Indigo — Silent Memories
(ICD 30.004, 1993, CD)
by Peter Thelen, Published 1994-05-01One cannot listen to Indigo's latest album without acknowledging that, while, good as some of these musical compositions might be, they tend to be spoiled by powdery and derivative lyrics sung in a second language. Today, Indigo has scaled down to a two-piece of keyboardist, vocalist and longtime bandleader Gerald Krampl, and guitarist Robert Altmann, with a few guests adding voices and such. Krampl's compositional style is comparable to that of Tony Banks but with a bit more Teutonic style in the arrangements, and in fact there is much here that points to the work of Genesis, both early (progressive) and late (pop), but Krampl and company have brought this style forward and have combined it with modern elements to give it a fresh face that is, for the most part, anything but derivative. Even though much of the music here (including drums) is programmed - normally something objectionable - the crafting, spirit, and generally good balance of the music more than make up for it. But that's only half of the story here. The lyrics, the weakest element in the mix here, range from cold to even worse, like "Father Moon," where entire lines, even entire verses are ripped off from mid-period Genesis tracks we all know well. "Box of Dreams" is completely uninspired rambling, and "Cheap Dreams," while intended to convey a serious anti-drug message, is so disjointed that the intent is completely lost. Krampl's voice, a bit thin at times, combined with the thick Austrian accent, do little to help the situation. A couple tracks, the 15 minute album opener "Space Odyssey," and its follow on "Freedom," a track concerning the violence against east-European immigrants coming west seeking freedom, tend to work quite well - both are fairly strong tracks. After that the album becomes spotty at best, eventually degenerating to pure pop towards the end.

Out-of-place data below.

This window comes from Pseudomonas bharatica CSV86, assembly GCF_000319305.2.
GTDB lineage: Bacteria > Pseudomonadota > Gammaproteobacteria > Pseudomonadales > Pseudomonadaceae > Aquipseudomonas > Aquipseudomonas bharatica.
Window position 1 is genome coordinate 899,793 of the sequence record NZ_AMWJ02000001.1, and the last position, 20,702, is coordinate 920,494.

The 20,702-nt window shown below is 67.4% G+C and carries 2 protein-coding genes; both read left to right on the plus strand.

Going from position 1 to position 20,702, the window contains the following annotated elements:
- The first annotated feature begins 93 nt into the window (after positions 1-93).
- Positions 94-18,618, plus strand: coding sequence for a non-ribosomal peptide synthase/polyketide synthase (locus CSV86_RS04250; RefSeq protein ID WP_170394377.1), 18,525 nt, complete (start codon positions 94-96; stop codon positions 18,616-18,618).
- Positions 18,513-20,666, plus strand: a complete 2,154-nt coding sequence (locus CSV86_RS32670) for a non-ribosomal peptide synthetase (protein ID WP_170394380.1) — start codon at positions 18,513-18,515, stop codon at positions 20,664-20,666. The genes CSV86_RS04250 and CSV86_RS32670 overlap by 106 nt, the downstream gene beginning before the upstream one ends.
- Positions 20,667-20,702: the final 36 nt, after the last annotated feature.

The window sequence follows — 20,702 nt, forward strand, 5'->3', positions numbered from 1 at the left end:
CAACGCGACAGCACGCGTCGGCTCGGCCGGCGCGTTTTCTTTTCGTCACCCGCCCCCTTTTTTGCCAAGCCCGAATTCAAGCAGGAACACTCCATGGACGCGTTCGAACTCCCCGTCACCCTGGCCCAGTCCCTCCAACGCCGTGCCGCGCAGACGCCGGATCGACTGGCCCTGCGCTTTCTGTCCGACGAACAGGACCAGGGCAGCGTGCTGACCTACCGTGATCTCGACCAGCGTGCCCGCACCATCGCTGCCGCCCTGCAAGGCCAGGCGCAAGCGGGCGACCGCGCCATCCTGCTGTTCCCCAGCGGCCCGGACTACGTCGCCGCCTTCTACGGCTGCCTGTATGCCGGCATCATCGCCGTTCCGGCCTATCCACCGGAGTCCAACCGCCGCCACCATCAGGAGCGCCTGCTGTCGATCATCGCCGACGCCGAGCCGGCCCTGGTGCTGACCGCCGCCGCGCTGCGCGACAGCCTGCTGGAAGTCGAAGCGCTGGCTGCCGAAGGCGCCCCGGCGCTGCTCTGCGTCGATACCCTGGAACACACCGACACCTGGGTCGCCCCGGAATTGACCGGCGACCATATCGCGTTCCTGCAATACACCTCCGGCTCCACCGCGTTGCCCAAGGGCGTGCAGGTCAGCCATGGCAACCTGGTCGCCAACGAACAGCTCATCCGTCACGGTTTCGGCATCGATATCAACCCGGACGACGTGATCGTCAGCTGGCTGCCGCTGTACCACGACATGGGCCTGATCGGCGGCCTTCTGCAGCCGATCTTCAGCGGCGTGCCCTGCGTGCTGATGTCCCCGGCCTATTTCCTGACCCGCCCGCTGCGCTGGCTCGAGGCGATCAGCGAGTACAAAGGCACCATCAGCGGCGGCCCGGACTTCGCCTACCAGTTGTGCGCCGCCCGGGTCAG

Related artist(s): Indigo
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